On this episode of Broad & High, an artist profile: Dennis DeVendra, a blind woodturner. Also a look at Dangerdust, the anonymous chalk artist duo from Columbus College of Arts and Design, Helping Hands Center an arts & autism based in Clintonville, Petali Teas and D’Art the Gallery Kitty at Dublin Arts Council.
Pet Food Sickened Animal Treated at OSU Vet Hospital
Ohio State University’s veterinary hospital is treating an animal that appears to have become ill from eating contaminated pet food. Canadian-based Menu Foods makes dog and cat food for dozens of brands in the United States.
Like many pet owners, Vicky West says she was concerned when she heard about the pet food recall, first announced by Menu Foods on March 17th. She gathered up all the cans she’d bought and took them back to the store.
“Petey is a 12-year-old Border Terrier and she has to eat a senior food and she only eats soft food because she has some gum issues,” West says. “So it’s very challenging to find a food that she likes.”
The suspect food comes in cans or pouches and is moist, not dry. Fortunately for Petey, her favorites weren’t on the recall list.
But another pet and owner were not so lucky. OSU veterinarian Lawren Durocher first saw a one-and-a-half-year-old cat last month. It was hospitalized for a week suffering from kidney failure. On Tuesday, Durocher says, the cat and her owner were back.
“At the time we never knew why he developed the renal failure and now that the pet food has been recalled the owner realized she’s been feeding the pet food the entire time,” Durocher says. “And today he came in when he was getting worse when he had been getting better. And she’d heard about the recall and she kind of put two and two together and realized that’s what’s been going on with the cat.”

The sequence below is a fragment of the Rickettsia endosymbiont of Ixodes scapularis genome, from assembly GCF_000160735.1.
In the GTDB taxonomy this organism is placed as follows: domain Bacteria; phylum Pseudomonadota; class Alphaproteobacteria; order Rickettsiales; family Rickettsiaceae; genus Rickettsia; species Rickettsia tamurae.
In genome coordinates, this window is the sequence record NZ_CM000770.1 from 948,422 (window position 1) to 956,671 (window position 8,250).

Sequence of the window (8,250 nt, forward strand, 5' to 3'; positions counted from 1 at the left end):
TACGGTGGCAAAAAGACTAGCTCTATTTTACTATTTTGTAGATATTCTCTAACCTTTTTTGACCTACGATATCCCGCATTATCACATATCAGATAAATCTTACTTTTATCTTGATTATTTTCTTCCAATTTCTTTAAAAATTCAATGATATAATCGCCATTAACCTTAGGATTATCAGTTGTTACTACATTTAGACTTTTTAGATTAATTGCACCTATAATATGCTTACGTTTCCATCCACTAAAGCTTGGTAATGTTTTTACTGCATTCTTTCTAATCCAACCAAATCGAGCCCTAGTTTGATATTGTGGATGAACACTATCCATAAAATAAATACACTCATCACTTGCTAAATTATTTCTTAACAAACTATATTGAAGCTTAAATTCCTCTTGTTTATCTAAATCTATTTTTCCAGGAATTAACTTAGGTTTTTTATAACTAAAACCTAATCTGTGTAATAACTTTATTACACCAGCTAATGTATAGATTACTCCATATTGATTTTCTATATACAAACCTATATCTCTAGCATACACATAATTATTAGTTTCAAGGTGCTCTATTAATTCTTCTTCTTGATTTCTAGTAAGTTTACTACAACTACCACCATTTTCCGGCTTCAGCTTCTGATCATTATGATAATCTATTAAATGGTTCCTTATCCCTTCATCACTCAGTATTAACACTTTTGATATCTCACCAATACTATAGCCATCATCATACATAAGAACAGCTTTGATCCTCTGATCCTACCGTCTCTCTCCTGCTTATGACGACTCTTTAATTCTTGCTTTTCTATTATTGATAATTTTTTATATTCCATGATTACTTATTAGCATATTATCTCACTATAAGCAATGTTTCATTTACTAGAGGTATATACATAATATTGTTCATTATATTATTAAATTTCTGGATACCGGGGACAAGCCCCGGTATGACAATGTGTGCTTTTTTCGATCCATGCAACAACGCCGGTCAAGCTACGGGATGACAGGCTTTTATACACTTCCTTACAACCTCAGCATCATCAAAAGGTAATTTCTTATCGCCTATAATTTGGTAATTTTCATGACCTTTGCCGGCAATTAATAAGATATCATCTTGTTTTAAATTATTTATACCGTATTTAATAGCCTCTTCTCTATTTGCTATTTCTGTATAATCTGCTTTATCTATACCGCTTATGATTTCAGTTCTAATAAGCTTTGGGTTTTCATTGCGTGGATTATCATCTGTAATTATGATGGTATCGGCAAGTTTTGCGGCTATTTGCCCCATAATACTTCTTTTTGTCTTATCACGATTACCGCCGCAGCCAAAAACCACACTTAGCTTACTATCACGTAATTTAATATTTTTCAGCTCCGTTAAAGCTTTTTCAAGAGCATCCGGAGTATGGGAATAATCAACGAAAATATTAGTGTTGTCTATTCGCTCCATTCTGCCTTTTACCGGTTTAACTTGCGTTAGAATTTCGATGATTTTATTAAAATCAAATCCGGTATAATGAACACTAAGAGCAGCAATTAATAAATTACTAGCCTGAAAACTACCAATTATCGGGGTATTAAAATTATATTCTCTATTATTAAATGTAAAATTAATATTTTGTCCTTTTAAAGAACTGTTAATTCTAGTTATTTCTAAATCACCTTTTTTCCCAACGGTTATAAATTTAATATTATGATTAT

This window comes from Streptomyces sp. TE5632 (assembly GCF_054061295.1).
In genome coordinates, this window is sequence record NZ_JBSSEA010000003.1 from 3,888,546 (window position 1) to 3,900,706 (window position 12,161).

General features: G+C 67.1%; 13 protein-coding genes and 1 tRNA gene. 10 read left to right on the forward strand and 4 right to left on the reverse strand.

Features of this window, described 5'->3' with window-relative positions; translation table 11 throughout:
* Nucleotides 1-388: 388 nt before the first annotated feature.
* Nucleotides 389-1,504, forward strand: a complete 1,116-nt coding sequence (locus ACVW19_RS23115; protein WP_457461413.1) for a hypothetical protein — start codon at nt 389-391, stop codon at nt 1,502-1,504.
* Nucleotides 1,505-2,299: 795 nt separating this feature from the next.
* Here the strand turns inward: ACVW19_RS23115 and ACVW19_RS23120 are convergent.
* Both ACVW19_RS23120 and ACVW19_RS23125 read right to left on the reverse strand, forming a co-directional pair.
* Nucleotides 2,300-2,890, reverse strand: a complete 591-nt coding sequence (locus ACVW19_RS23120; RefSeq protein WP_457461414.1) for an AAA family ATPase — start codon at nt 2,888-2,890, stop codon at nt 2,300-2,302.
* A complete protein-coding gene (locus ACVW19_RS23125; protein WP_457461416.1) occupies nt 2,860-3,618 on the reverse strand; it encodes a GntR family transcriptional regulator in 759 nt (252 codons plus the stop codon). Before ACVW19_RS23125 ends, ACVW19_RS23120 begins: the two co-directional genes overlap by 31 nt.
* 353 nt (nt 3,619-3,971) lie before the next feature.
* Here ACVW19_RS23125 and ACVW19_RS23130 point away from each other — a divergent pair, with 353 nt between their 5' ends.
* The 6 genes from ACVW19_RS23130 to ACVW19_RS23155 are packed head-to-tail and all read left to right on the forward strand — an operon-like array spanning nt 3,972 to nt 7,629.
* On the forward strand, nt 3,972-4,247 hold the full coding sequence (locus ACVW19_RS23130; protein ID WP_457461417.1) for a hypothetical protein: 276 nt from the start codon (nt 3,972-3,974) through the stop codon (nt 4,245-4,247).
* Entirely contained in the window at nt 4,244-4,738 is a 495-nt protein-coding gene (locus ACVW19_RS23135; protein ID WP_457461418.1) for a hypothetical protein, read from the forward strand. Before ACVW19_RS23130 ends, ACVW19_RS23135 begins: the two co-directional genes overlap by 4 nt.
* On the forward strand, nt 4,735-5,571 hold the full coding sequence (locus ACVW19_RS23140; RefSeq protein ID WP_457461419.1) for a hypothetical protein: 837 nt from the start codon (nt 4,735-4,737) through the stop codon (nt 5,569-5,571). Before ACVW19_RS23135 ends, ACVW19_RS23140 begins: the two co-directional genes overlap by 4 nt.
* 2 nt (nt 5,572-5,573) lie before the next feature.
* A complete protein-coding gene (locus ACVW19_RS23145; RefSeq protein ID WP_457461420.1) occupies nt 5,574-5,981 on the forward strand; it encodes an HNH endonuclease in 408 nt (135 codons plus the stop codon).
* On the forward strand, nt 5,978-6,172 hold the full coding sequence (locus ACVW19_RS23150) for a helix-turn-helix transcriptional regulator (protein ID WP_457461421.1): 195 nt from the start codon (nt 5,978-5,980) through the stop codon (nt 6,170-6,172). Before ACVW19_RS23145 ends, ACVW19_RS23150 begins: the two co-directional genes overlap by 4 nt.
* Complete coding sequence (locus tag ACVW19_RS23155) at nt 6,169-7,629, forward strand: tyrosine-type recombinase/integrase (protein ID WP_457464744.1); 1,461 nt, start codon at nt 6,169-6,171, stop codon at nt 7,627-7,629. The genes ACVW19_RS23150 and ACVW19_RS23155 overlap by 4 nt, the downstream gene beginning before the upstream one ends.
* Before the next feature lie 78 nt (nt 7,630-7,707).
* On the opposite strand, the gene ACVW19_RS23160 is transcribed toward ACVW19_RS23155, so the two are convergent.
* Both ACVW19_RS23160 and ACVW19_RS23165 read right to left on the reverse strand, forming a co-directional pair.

The cat is now in intensive care where Durocher is trying to restore kidney function. She’s uncertain of the outcome but says it may always have chronic kidney problems.
Meanwhile OSU professor Tony Buffington, the clinical nutritionist for the university’s veterinary hospital, says that as yet, the toxic ingredient has not yet been identified.
“There have been a number of screens of the food looking for toxins and other kinds of contamination and to my knowledge to date nothing has been found,” Buffington says.
Vets advise closely monitoring a pet’s health for signs of illness. OSU veterinarian Jane Flores says the first thing an owner should do is check the brand of food the animal is eating.
“We just ask that they make sure that the food is one the recall list,” Flores says. “If it is, discontinue feeding that and give your veterinarian a call immediately.”
What’s surprising is the number of brand name pet foods that appear on the Menu Foods recall list. They range from Iams and Eukanuba to store brands like Wal-Mart’s and Meijer’s. The list is available on the internet at menufoods.com or at local pet supply retailers. But OSU’s Tony Buffington says he thinks the majority of pet owners don’t have much to worry about.
“It’s only affecting a very small part of the pet food supply, just cans and pouches,” Buffington says. So if they’re feeding dry foods, large foods to their pets, there’s nothing to be concerned about.”